Cezanne’s incorporation of different points of view of objects was also significant to the revolution of representation between 1890 and 1910. This was an attempt to make a painting on a flat surface more true to the experience of vision. As he said himself “I pursue the realization of that part of nature, which, coming into our line of vision, gives the picture. Now the theme to develop is that — whatever our temperament or power in the presence of nature may be — we must render the image of what we see.” Cezanne depicted that vision was a series of successive images and through this intended to show that life and experience were about constantly shifting perspective. In Still Life with Basket of Apples, 1890-94, Cezanne creates a compilation of different views of objects in one work. The tabletop on which everything rests is seen from two different angles, so the edge on the left hand side does not meet up with the right side edge after the table cloth. Each apple seems to be painted individually, in some odd shapes and angles, to the extent that it is difficult to integrate them into one point of view. The basket also seems to have been painted from two different points of view, and the wine jug in the background seems as if it is tipping over. Cezanne was more interested in relating the objects within his work to one another, rather than making sure the work made perspectival sense.

The influence of Cezanne on the revolution of representation from 1890 and 1910 derives from the complexity of his technique. He combines linear and planar elements with passages of solid modelling which creates a picture space full of shapes and ellipses, especially noticeable in depictions of the human figure. Cezanne built his forms with accumulations of small, planar strokes as a way of not fully defining objects whilst also depicting them. What results within his work is a tension between the painted surface and what is represented on it. Mondrian wrote that Cezanne showed how beauty was created not by the objects he represented but by “the relationships of form and colour.” Kandinsky placed emphasis on the content of Cezanne’s paintings, his “gift of seeing the inner life in everything.” Cezanne’s influence and the tensions that underlay it are exemplified in The Large Bathers, 1906. The Large Bathers sums up Cezanne’s explorations during the last two decades of his life, in terms of size, inventiveness, force and majesty. The size of the images relates to grand depictions of historical and religious subjects, demonstrating Cezanne had grand ambitions for it. Cezanne’s subject reaffirmed the tradition of pastoral painting, but in style it deconstructed the worn out conventions of that tradition. The painting has no slick finish, and in contrast to the other large scale depictions of Bathers, Cezanne’s The Large Bathers is rife with contradictions. The first of these contradictions is the sensuality of the subject in comparison to the austere way the figures are treated within the landscape. Since the renaissance, nudes in a landscape had generally always been painted with a sensual eroticism. In The Large Bathers the women who assume the poses of sensual nudes, are clearly de-eroticised. Their faces are blank, and their bodies forbiddingly angular and disjointed. They disturb rather than delight us. Similarities can be seen between Cezanne’s work and Henri Matisse’s 1905 The Joy of Life. Like Cezanne, Matisse constructs the landscape so that it functions as a stage. In both of these works trees are placed on the sides and in the far distance, with their upper bows spread like curtains to highlight the figures lounging beneath. The most significant comparison is the artist’s unifications of their figures with the landscape. Cezanne achieves this by stiffening his trunk-like figures, whilst Matisse heavily emphasises the serpentine contours of the women, which is reiterated in the curved lines of the trees.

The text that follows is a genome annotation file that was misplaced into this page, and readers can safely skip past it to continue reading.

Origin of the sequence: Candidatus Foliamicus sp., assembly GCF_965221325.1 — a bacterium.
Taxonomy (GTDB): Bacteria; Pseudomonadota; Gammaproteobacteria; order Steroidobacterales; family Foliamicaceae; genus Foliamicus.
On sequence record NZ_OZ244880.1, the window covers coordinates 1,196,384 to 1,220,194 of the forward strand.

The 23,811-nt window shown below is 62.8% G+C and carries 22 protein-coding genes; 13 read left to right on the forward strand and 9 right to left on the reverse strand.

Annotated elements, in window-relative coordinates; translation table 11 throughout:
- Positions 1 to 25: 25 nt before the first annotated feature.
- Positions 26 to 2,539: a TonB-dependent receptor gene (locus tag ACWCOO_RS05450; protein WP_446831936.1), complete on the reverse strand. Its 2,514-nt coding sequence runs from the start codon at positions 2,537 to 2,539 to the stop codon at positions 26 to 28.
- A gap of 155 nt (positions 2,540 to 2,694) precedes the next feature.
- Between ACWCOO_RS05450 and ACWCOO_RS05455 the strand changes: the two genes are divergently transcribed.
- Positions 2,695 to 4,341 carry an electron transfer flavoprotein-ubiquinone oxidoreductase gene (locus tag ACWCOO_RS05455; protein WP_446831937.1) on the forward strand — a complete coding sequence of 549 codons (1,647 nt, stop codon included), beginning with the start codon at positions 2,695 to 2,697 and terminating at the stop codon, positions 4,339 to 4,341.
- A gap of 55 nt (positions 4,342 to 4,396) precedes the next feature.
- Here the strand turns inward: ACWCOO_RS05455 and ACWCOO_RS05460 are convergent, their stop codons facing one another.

Cezanne laid the foundations for the revolution of representation between 1890 and 1910. He explored a reduction in his paintings, and in doing so created a new form of representation. 

09 March 2021